OOIDA Life Member to FMCSA: Leave the medical field to the doctors

By Mark Schremmer, Land Line staff writer | Thursday, May 26, 2016

A life member of the Owner-Operator Independent Drivers Association shared a personal story with a panel from the Federal Motor Carrier Safety Administration and the Federal Railroad Administration to illustrate that sleep apnea isn’t the only medical condition that can lead to fatigue.

OOIDA Life Member Tilden Curl’s comments delivered via email were read during the afternoon portion of a public listening session regarding a possible obstructive sleep apnea regulation on Wednesday, May 25, in Los Angeles. It was the last of three public listening sessions involving the FMCSA’s and FRA’s advanced notice of proposed rulemaking about a possible sleep apnea testing mandate. The comment period is scheduled to end June 8.

Curl, who is an owner-operator from Olympia, Wash., with nearly 2.5 million miles, told the panel how much more simplistic the health care process was before the days of certified medical examiners and guidance from FMCSA. During his 2003 Department of Transportation physical, Curl said he told the doctor that he was tired all the time.

“He then ordered lab tests and found that my thyroid wasn’t working properly,” Curl wrote. “He prescribed the proper medicine and referred me to see a family doctor for continued care. My fatigue problem was alleviated. It is a condition that I continue to have monitored regularly. The testing and treating were relatively inexpensive with no lost work.

“If the same circumstances occurred today, the results would be very different. I would be immediately referred to a costly sleep study based on pressures applied on medical personnel by the FMCSA. This pressure could cause doctors to focus on the wrong conditions based on guidance rather than using their medical training to identify the real problem their patient might have. Today, treatment of my real problem might not even happen until much later and include treatments or tests that are unnecessary,” Curl wrote.

Curl said the FMCSA is causing complications in an issue that should be up to a driver and his or her doctor.

“FMCSA should get out of the medical field and leave that to the doctors,” Curl said. “Qualified doctors should be the only ones responsible for determining whether a person is fit to drive. A person's medical care should only be between the patient and doctor. To focus on a single condition that causes fatigue is extremely shortsighted and irresponsible.”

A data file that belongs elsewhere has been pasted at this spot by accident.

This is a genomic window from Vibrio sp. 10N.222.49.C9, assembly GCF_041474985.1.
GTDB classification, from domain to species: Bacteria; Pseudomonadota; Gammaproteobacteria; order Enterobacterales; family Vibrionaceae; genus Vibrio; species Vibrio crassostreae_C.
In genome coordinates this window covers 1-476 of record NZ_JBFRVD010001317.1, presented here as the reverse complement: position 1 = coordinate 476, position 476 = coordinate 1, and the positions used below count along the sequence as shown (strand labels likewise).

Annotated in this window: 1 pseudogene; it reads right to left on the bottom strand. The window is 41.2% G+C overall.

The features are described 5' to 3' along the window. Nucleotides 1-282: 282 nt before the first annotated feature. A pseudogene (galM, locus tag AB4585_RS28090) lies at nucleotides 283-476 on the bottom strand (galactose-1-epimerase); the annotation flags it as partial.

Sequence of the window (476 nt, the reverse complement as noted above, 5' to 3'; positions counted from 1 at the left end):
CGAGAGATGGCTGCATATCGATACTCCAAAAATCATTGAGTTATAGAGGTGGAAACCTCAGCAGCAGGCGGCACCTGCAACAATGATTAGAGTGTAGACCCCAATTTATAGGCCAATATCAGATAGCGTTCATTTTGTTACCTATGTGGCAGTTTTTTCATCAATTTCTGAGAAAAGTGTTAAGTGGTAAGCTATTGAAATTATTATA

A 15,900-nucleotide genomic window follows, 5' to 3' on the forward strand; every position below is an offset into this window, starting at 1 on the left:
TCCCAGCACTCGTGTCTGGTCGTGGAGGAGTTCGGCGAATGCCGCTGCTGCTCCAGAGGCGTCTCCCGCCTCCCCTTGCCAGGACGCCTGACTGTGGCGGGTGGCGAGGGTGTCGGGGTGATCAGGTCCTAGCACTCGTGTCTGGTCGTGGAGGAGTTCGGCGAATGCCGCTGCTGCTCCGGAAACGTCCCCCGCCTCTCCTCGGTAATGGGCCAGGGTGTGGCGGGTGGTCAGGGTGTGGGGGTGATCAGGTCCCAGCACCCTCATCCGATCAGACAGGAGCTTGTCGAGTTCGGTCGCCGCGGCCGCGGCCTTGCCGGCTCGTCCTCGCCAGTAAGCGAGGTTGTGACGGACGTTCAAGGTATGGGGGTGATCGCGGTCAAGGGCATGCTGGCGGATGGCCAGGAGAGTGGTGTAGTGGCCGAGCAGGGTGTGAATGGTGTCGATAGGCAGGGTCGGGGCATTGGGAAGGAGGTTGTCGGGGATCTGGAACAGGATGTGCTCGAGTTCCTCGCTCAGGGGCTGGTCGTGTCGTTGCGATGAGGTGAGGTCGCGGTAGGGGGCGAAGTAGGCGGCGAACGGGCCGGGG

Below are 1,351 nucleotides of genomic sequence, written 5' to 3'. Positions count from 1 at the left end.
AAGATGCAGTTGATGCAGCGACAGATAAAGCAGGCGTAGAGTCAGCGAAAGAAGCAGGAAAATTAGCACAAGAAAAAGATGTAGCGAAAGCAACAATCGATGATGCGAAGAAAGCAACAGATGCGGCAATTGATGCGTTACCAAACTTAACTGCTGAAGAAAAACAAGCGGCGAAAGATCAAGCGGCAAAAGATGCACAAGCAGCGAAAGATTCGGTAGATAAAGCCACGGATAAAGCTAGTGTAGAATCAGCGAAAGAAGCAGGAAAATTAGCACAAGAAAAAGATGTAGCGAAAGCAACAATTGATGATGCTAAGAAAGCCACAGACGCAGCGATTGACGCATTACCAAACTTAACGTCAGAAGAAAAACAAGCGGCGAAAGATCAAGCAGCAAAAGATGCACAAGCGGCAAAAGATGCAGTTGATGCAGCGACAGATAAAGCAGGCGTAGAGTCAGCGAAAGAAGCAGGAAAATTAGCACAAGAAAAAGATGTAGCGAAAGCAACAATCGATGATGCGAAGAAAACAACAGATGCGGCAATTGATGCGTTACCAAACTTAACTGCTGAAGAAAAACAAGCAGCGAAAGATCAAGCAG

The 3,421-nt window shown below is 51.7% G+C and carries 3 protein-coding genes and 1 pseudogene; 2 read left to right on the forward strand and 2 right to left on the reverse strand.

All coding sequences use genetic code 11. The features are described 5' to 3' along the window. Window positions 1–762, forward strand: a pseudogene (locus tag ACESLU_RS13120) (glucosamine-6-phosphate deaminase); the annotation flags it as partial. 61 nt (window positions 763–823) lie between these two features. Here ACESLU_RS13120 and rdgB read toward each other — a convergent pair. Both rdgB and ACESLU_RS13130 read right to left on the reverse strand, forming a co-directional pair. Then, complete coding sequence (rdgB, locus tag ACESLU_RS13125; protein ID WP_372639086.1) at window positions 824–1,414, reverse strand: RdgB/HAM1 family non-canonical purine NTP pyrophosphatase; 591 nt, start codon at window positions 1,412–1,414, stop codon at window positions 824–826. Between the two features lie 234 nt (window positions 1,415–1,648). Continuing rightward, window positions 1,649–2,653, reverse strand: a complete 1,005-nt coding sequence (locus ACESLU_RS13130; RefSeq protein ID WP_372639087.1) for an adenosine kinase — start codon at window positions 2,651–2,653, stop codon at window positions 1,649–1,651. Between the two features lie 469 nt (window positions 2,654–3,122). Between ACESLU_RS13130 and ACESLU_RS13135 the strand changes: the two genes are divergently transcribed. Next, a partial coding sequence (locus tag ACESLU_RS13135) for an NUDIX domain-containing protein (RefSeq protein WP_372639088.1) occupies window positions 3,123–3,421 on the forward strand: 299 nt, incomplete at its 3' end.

OOIDA Director of Regulatory Affair Scott Grenerth wrote to the FMCSA and FRA panel at a previous listening session that members have reported out-of-pocket costs for sleep apnea testing, treatment and equipment of up to $12,000. On Wednesday in Los Angeles, Kevin Walgenbach of the National Ready Mixed Concrete Association said his members have had to pay up to $15,000. Time off the road can cost the driver even more money.

“When you factor in the unnecessary financial impact on drivers and their families, any rule making may actually reduce needed care and run safe drivers out of the industry,” Curl wrote. “While your intentions may be in the right place, I think the unintended consequences of this rulemaking may override the benefits and ultimately make our highways less safe. Don't underestimate the adverse impact on the industry.”

Tami Friedrich Trakh, a board member for Citizens for Reliable and Safe Highways, cited three fatality accidents involving tractor-trailers during Wednesday’s morning session. None of the accidents she cited referenced that sleep apnea was the cause or that the driver suffered from sleep apnea. As part of the FMCSA’s and FRA’s advanced notice of proposed rulemaking, the Department of Transportation cited only one incident of an accident involving a tractor-trailer that was blamed on sleep apnea. The accident occurred 16 years ago, and the report indicated several other factors as the potential cause of the crash. 

“With all due respect to the safety advocates who have lost family members and friends, I ask you to use real-world causation statistics to determine the cause of these accidents,” Curl wrote. “Recalling every accident that happened with a semi-truck and using that sentiment to promote unnecessary rules does not make our highways safer. Determine the cause of these accidents and address those issues individually.”

Written comments regarding possible sleep apnea requirements can be submitted at the Regulations.gov website or by mailing Docket Services, U.S. Department of Transportation, West Building Ground Floor, Room W12-140, 1200 New Jersey Ave. SE, Washington, DC 20590-0001. You are asked to identify whether you are in the transportation industry or medical profession, but you can choose to remain anonymous.

Copyright © OOIDA

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